Transition Planning for the Fully Dependent Child
Before a medically complex, fully dependent child turns 18 years old, parents need to make a mental shift to address the needs of the child as an adult. To continue making medical decisions for a fully dependent adult child, legal guardianship will need to be addressed. Also, the child’s medical care will likely need to be transitioned to adult providers. These processes can be daunting and overwhelming and parents look to providers for support. Pediatric providers need to understand the logistical and the emotional challenges faced by families. This will allow for improved outcomes and for the patient, family and provider.
1. Identify 3 essential things to consider for the fully dependent child turning 18 years old
2. List 3 strategies to create a pathway for transition of medical care from pediatrics to adult
3. Understand the supports families need during this transition process and beyond
Kerri Padget, Community Manager (Moderator)
Kerri worked with children with complex medical needs for many years before becoming a parent to one herself. Her son Kai was born with an inoperable brain tumor that took his life just after his second birthday. During Kai’s short life, Kerri focused on quality of life for her son and became heavily involved in the many facets of the palliative care community. Since Kai’s passing, Kerri has remained a part of this community through her work as a pediatric massage therapist, blogger and advocate for families of children with complex medical needs. Kerri believes strongly in the efficacy of whole family wellness and peer support surrounding end-of-life care for a child. Her personal experience gives her relevant perspective that she is always happy to share with others.
Janet M. Duncan, MSN, RN, CPNP – Courageous Parents Network
Janet is a Certified Pediatric Nurse Practitioner who helped found the Pediatric Advanced Care Team of Dana-Farber Cancer Institute and Boston Children’s Hospital. She worked as a bedside nurse and educator with families who had children diagnosed with cancer and later in her palliative care role, with families of children with diverse diagnoses of a serious illness. She continues to feel passion and find meaning in supporting families and children through her work with CPN.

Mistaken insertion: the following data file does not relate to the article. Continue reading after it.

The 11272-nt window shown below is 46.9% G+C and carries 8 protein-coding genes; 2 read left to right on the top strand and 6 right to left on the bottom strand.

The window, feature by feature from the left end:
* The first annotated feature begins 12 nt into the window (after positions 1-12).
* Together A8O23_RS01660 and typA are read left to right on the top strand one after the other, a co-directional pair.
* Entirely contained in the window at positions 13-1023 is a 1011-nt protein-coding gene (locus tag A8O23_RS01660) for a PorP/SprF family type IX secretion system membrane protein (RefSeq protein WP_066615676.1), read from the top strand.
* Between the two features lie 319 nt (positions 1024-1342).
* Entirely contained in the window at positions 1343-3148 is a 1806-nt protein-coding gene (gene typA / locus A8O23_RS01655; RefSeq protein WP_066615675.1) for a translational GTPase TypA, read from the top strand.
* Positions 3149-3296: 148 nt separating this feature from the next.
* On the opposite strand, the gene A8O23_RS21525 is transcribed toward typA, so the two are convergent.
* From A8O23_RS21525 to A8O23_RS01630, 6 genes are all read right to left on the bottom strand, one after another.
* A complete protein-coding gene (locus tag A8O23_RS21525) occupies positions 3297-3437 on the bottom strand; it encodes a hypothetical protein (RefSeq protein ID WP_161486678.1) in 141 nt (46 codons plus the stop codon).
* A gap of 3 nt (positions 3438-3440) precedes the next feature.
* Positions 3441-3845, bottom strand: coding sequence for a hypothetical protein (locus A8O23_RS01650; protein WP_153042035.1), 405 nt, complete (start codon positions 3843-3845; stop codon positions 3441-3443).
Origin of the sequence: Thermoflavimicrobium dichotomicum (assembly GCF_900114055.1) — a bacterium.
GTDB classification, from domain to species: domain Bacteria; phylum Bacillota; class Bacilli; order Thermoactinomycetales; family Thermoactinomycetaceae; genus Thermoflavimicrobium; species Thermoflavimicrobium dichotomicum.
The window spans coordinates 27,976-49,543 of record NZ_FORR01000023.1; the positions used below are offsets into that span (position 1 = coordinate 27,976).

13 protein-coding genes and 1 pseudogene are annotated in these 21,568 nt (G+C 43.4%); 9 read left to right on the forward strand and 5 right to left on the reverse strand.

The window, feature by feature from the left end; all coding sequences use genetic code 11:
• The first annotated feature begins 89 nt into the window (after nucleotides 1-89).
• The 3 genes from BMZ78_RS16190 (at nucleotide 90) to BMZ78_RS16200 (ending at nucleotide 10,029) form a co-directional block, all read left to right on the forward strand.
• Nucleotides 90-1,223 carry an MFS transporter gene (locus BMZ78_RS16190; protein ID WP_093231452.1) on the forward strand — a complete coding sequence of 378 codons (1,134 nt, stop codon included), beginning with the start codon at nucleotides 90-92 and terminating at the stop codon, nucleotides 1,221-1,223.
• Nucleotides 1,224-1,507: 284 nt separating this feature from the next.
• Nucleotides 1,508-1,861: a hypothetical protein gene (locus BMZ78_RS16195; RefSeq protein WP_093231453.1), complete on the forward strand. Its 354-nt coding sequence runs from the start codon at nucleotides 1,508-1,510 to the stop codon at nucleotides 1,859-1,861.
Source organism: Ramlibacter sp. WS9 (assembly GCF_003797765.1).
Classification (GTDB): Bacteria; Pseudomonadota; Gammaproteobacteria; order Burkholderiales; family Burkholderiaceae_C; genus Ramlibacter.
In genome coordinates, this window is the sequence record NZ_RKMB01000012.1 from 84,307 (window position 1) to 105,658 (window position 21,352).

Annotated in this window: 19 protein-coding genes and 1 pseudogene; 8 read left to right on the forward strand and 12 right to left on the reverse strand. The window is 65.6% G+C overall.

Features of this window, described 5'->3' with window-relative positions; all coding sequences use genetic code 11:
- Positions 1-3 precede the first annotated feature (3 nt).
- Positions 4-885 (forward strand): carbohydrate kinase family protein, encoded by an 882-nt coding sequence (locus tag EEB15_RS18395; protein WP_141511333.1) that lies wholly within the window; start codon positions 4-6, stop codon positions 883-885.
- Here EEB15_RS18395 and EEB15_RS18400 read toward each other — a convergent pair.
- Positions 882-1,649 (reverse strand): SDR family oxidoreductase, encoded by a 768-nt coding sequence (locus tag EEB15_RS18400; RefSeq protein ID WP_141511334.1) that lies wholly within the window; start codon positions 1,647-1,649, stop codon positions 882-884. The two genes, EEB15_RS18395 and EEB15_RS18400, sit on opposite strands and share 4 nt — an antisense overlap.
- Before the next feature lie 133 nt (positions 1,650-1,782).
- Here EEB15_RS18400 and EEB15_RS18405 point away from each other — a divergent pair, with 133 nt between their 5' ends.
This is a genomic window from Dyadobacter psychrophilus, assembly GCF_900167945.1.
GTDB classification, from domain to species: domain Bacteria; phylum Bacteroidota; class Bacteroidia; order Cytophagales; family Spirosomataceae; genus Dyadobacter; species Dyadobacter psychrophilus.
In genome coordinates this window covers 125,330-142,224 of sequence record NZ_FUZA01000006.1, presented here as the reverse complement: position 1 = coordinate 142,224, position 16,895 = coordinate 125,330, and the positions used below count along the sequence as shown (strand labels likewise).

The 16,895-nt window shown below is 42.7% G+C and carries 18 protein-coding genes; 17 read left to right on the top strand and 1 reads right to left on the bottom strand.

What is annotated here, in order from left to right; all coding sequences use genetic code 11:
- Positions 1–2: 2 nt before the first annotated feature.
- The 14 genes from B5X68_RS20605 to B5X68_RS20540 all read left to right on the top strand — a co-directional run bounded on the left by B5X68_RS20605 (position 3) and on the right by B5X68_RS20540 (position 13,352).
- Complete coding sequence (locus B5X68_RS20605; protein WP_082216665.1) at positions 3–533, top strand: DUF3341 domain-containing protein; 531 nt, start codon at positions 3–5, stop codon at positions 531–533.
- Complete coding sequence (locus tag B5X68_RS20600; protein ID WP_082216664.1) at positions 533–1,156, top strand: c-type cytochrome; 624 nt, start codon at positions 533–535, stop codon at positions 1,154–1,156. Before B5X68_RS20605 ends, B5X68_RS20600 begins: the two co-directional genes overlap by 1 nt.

Julie Hauer, MD
Julie Hauer’s clinical work, starting in 1995, has focused on the complex medical and palliative care needs of children and young adults with severe neurological impairment. Her clinical interests include symptom treatment in such individuals. She is board certified in Pediatrics and in Hospice and Palliative Medicine. Julie is currently the medical director of a long-term and respite care facility for children and young adults with severe neurological impairment and associated complex care needs. She has written a book on the medical and palliative care needs of such individuals: Caring for Children Who Have Severe Neurological Impairment: A Life With Grace.
Alyssa Siegal, MD
Dr. Alyssa Siegel is the Clinical Director of NJ Transition to Adult Coordinated Care at the Children’s Hospital of Philadelphia, a program designed to help families of patients with intellectual and developmental disabilities navigate the challenging transition from pediatric to adult care. Dr. Siegel has a special interest in working with families of individuals with Down syndrome and has been an invited speaker at regional, national and international conferences, including the National Down Syndrome Congress (2016, 2017, 2018), the Canadian Down Syndrome Society Conference (2016, 2017), and the World Down Syndrome Congress (2018). She has developed written and on-line resources, including the CHOP Trisomy 21 Toolkit for Transitioning to Adult Medical Care and the safety series, Keeping Your Special Needs Child Safe. Dr. Siegel is a member of the Down Syndrome Medical Interest Group, a Fellow of the American Academy of Pediatrics, and Clinical Assistant Professor of Pediatrics, Perelman School of Medicine at the University of Pennsylvania.
Barbara Swoyer, Parent
Barbara Swoyer is a volunteer, advocate, blogger and written contributor for the community of families caring for children with rare disease. She and her husband are the parents of two adult children, the youngest of whom has a diagnosis of Dravet Syndrome and Secondary Mitochondrial Dysfunction. Barbara is active with the Dravet Syndrome Foundation as a member of the Caregivers of Adults with Dravet Syndrome advisory group. She has a particular interest in palliative care and health care transition issues, and is a founding parent advisory board member and frequent contributor for the Courageous Parents Network.